By Tom Quiner
“The whole thing started when I found the first baby, a little girl back in 1972 when I was out collecting rubbish. She was just lying amongst the junk on the street, abandoned. She would have died had we not rescued her and taken her in.”
These are the words of 88-year-old Lou Xiaoying.
For over 4o years, she has combed the streets of Jinhua, China to rescue more than 30 abandoned babies.
Pause for a moment with me.
Soak in the face in this photo. What beauty.
Ms. Xiaoying’s face conveys love, compassion, perseverance.
These are attractive features.
You can tell life hasn’t been easy for this woman. And yet you can see the quiet joy she feels from the little, abandoned girl she chose to love:
“Watching her grow and become stronger gave us such happiness and I realized I had a real love of caring for children. I realized if we had strength enough to collect garbage how could we not recycle something as important as human lives.”
China has a problem. They prefer boy babies to girl babies.
Their birth rate is skewed with more far more boys than girls being born. Thanks to technology, Chinese parents frequently abort their babies when they discover the mom is carrying a girl.
On the other hand, some women simply abandon their babies on the streets of China when they have a girl.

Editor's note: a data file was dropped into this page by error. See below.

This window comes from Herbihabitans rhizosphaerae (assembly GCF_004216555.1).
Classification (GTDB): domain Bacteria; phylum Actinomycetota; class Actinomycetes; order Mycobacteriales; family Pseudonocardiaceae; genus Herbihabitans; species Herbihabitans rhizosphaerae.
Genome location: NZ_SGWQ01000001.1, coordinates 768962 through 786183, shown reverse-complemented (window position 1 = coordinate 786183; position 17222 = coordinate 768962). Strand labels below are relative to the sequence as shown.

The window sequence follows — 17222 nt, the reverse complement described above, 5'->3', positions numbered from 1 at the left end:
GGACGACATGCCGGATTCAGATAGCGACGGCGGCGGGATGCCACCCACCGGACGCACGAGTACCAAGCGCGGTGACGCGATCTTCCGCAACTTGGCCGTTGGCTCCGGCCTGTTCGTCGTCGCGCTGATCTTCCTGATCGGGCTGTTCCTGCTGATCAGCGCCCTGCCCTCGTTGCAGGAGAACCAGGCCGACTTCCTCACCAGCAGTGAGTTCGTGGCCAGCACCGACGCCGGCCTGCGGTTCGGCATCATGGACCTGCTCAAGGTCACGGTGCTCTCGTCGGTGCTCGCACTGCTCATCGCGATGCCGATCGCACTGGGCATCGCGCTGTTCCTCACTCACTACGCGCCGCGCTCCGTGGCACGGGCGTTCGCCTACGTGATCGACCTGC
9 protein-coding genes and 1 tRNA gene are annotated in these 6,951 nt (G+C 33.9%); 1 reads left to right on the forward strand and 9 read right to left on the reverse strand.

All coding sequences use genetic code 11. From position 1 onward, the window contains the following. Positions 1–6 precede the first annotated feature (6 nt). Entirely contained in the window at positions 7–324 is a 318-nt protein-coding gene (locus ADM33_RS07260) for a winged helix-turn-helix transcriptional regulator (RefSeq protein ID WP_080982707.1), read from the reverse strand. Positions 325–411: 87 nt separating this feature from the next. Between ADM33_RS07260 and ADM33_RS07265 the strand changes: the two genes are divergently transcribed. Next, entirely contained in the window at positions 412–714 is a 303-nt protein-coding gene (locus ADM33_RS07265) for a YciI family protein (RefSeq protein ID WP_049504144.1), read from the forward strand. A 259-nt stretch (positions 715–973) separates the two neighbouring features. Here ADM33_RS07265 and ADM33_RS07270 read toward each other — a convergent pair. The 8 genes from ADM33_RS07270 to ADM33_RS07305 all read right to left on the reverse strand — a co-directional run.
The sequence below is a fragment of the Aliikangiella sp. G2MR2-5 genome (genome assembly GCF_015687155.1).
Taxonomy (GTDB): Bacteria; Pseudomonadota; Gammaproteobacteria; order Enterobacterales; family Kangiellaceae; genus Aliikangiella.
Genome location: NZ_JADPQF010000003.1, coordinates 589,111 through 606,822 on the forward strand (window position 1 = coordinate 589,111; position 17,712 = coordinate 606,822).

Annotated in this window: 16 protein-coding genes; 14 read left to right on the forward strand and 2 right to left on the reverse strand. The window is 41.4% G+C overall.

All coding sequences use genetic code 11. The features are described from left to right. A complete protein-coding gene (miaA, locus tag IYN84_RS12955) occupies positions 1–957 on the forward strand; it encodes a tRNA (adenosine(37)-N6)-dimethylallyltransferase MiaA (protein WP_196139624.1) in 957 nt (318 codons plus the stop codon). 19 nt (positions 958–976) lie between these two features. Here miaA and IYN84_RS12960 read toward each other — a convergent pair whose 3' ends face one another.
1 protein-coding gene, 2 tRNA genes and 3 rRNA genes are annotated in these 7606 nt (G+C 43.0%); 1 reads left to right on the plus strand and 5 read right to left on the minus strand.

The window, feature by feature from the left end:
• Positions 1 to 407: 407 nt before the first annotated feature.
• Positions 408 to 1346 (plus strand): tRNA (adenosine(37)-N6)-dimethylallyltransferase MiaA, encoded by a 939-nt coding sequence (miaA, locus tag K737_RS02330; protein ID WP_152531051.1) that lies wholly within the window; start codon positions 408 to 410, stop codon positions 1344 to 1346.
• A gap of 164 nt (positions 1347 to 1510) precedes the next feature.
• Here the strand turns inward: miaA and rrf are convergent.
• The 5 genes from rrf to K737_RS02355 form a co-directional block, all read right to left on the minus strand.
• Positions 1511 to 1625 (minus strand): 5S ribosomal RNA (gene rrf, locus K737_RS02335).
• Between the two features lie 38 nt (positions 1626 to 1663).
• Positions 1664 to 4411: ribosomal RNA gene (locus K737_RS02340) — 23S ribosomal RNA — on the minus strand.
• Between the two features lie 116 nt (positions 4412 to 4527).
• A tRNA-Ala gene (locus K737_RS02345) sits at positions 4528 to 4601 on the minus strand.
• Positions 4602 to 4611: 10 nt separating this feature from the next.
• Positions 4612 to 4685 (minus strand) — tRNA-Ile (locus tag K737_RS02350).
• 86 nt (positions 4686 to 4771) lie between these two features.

An angel by the name of Lou has spent much of her life simply saving other lives through remarkable acts of charity. She has adopted six of these children, the most recent when she was 82. She found homes for others.
At 88, Lou is dying. She can barely move or speak. She has lived her life in material poverty, surrounded by the richness of love.
Much divides us in this age.
Let us use the example of Lou Xiaoying’s life to unite us. Love, compassion, and perseverance are always beautiful. For proof, simply look at the photo above.
[I wrote this blogpost in 2012. I tried to find out what happened to Lou Xiaoying in the five years since, but I drew a blank. I post it again for you enjoy this role model for charitable living in this culture of death.]